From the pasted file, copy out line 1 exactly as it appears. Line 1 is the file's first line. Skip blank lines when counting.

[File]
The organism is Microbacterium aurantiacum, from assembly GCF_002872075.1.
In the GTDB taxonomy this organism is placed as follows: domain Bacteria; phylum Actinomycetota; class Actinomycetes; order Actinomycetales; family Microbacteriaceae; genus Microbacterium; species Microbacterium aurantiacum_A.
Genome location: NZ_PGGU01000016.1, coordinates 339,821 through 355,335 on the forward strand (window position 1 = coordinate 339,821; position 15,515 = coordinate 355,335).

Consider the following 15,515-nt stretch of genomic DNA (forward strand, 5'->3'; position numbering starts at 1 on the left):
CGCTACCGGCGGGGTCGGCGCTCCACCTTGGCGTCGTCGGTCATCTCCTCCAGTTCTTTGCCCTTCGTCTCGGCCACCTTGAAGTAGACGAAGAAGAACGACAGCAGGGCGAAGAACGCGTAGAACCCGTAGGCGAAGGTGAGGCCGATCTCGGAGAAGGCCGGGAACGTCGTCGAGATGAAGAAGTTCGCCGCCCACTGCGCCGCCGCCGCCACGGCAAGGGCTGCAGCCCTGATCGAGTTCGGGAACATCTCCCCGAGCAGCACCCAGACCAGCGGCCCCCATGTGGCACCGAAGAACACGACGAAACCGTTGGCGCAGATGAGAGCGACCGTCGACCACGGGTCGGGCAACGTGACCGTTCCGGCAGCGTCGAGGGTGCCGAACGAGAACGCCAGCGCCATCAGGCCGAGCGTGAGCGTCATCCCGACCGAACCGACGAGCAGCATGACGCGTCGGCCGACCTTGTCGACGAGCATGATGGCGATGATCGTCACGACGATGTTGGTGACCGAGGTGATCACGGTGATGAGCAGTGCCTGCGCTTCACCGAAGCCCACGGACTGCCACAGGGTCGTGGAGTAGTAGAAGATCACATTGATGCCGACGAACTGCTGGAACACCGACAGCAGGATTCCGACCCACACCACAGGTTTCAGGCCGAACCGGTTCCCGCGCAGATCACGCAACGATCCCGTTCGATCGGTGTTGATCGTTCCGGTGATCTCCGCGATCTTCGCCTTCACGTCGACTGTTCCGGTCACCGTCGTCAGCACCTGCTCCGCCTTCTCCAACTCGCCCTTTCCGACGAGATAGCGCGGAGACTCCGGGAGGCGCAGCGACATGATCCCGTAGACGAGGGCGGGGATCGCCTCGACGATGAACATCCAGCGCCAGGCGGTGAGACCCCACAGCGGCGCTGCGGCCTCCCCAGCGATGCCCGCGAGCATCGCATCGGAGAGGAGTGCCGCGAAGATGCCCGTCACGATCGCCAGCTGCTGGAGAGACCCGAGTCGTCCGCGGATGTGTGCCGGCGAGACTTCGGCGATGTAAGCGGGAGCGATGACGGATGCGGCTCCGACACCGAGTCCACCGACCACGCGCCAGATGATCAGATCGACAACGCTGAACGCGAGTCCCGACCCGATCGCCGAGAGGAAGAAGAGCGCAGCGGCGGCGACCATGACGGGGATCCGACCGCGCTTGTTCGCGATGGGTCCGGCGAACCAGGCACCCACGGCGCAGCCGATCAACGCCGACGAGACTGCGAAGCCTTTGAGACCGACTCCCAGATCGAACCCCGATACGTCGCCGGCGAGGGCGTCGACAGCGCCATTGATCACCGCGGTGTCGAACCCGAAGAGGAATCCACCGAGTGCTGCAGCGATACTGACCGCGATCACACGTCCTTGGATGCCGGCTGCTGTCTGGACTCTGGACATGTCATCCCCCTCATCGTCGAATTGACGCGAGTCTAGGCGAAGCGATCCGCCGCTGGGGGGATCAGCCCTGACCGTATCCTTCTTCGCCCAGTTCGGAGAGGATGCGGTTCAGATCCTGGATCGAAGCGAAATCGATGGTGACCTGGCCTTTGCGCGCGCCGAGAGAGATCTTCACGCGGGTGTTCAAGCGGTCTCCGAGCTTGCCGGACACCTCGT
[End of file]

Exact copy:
The organism is Microbacterium aurantiacum, from assembly GCF_002872075.1.